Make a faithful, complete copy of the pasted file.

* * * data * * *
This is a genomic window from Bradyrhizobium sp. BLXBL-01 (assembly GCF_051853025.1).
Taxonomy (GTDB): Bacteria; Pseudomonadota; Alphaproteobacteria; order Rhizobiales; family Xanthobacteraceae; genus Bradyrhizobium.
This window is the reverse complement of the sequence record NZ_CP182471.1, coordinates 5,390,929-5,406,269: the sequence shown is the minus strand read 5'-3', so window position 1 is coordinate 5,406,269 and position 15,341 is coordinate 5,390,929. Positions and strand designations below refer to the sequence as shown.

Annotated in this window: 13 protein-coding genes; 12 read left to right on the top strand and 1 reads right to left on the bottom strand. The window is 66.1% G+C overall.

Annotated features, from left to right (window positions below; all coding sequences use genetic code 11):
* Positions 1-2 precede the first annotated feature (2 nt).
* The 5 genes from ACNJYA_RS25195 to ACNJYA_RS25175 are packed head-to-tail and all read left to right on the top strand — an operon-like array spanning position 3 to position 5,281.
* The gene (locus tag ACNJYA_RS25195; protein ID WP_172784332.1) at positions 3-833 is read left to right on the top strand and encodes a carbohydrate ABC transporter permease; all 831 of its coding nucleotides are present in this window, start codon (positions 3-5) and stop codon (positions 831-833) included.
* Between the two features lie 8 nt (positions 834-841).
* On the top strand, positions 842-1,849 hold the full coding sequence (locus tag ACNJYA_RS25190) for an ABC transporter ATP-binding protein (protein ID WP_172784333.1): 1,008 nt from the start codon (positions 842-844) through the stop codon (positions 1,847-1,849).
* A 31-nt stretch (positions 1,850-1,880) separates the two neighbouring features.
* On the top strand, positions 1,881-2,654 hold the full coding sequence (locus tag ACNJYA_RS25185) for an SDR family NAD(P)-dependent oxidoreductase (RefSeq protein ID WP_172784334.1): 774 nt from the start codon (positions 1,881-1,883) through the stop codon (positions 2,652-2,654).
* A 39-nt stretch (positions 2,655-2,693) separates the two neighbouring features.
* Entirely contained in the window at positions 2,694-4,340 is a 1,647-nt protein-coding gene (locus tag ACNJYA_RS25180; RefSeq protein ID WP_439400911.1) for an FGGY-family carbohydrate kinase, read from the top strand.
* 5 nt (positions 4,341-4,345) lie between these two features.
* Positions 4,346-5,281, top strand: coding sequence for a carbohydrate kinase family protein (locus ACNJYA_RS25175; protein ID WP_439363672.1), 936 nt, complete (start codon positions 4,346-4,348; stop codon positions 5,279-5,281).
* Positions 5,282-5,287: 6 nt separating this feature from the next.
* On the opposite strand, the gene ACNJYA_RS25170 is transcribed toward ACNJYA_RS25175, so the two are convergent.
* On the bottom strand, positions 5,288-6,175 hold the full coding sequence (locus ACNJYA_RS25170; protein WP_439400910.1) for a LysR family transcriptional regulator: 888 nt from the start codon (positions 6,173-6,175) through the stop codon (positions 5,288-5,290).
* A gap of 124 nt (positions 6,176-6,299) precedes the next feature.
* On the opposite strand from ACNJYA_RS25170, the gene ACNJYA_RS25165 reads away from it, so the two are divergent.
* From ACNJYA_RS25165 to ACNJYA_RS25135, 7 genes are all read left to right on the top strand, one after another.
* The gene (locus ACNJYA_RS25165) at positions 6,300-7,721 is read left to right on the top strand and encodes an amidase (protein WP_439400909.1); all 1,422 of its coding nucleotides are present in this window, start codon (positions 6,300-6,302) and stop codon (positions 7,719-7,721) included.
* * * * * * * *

This is a genomic window from Bradyrhizobium sp. BLXBL-01 (assembly GCF_051853025.1).
Taxonomy (GTDB): Bacteria; Pseudomonadota; Alphaproteobacteria; order Rhizobiales; family Xanthobacteraceae; genus Bradyrhizobium.
This window is the reverse complement of the sequence record NZ_CP182471.1, coordinates 5,390,929-5,406,269: the sequence shown is the minus strand read 5'-3', so window position 1 is coordinate 5,406,269 and position 15,341 is coordinate 5,390,929. Positions and strand designations below refer to the sequence as shown.

Annotated in this window: 13 protein-coding genes; 12 read left to right on the top strand and 1 reads right to left on the bottom strand. The window is 66.1% G+C overall.

Annotated features, from left to right (window positions below; all coding sequences use genetic code 11):
* Positions 1-2 precede the first annotated feature (2 nt).
* The 5 genes from ACNJYA_RS25195 to ACNJYA_RS25175 are packed head-to-tail and all read left to right on the top strand — an operon-like array spanning position 3 to position 5,281.
* The gene (locus tag ACNJYA_RS25195; protein ID WP_172784332.1) at positions 3-833 is read left to right on the top strand and encodes a carbohydrate ABC transporter permease; all 831 of its coding nucleotides are present in this window, start codon (positions 3-5) and stop codon (positions 831-833) included.
* Between the two features lie 8 nt (positions 834-841).
* On the top strand, positions 842-1,849 hold the full coding sequence (locus tag ACNJYA_RS25190) for an ABC transporter ATP-binding protein (protein ID WP_172784333.1): 1,008 nt from the start codon (positions 842-844) through the stop codon (positions 1,847-1,849).
* A 31-nt stretch (positions 1,850-1,880) separates the two neighbouring features.
* On the top strand, positions 1,881-2,654 hold the full coding sequence (locus tag ACNJYA_RS25185) for an SDR family NAD(P)-dependent oxidoreductase (RefSeq protein ID WP_172784334.1): 774 nt from the start codon (positions 1,881-1,883) through the stop codon (positions 2,652-2,654).
* A 39-nt stretch (positions 2,655-2,693) separates the two neighbouring features.
* Entirely contained in the window at positions 2,694-4,340 is a 1,647-nt protein-coding gene (locus tag ACNJYA_RS25180; RefSeq protein ID WP_439400911.1) for an FGGY-family carbohydrate kinase, read from the top strand.
* 5 nt (positions 4,341-4,345) lie between these two features.
* Positions 4,346-5,281, top strand: coding sequence for a carbohydrate kinase family protein (locus ACNJYA_RS25175; protein ID WP_439363672.1), 936 nt, complete (start codon positions 4,346-4,348; stop codon positions 5,279-5,281).
* Positions 5,282-5,287: 6 nt separating this feature from the next.
* On the opposite strand, the gene ACNJYA_RS25170 is transcribed toward ACNJYA_RS25175, so the two are convergent.
* On the bottom strand, positions 5,288-6,175 hold the full coding sequence (locus ACNJYA_RS25170; protein WP_439400910.1) for a LysR family transcriptional regulator: 888 nt from the start codon (positions 6,173-6,175) through the stop codon (positions 5,288-5,290).
* A gap of 124 nt (positions 6,176-6,299) precedes the next feature.
* On the opposite strand from ACNJYA_RS25170, the gene ACNJYA_RS25165 reads away from it, so the two are divergent.
* From ACNJYA_RS25165 to ACNJYA_RS25135, 7 genes are all read left to right on the top strand, one after another.
* The gene (locus ACNJYA_RS25165) at positions 6,300-7,721 is read left to right on the top strand and encodes an amidase (protein WP_439400909.1); all 1,422 of its coding nucleotides are present in this window, start codon (positions 6,300-6,302) and stop codon (positions 7,719-7,721) included.